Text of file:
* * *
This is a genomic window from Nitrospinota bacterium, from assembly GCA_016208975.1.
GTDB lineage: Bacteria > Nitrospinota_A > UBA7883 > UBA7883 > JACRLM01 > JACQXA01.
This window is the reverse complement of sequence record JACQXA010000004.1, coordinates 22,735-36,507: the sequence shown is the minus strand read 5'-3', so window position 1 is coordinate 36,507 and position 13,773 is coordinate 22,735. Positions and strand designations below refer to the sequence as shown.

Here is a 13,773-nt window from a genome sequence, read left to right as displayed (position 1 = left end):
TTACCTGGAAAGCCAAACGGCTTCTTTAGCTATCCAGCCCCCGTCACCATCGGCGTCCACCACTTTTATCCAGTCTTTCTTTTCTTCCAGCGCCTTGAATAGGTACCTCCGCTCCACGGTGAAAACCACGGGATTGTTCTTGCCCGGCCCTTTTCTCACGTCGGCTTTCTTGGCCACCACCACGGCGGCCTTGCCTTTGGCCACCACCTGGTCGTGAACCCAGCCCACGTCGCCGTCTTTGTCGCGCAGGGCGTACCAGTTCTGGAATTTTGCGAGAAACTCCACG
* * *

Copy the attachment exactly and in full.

This is a genomic window from Nitrospinota bacterium, from assembly GCA_016208975.1.
GTDB lineage: Bacteria > Nitrospinota_A > UBA7883 > UBA7883 > JACRLM01 > JACQXA01.
This window is the reverse complement of sequence record JACQXA010000004.1, coordinates 22,735-36,507: the sequence shown is the minus strand read 5'-3', so window position 1 is coordinate 36,507 and position 13,773 is coordinate 22,735. Positions and strand designations below refer to the sequence as shown.

Here is a 13,773-nt window from a genome sequence, read left to right as displayed (position 1 = left end):
TTACCTGGAAAGCCAAACGGCTTCTTTAGCTATCCAGCCCCCGTCACCATCGGCGTCCACCACTTTTATCCAGTCTTTCTTTTCTTCCAGCGCCTTGAATAGGTACCTCCGCTCCACGGTGAAAACCACGGGATTGTTCTTGCCCGGCCCTTTTCTCACGTCGGCTTTCTTGGCCACCACCACGGCGGCCTTGCCTTTGGCCACCACCTGGTCGTGAACCCAGCCCACGTCGCCGTCTTTGTCGCGCAGGGCGTACCAGTTCTGGAATTTTGCGAGAAACTCCACG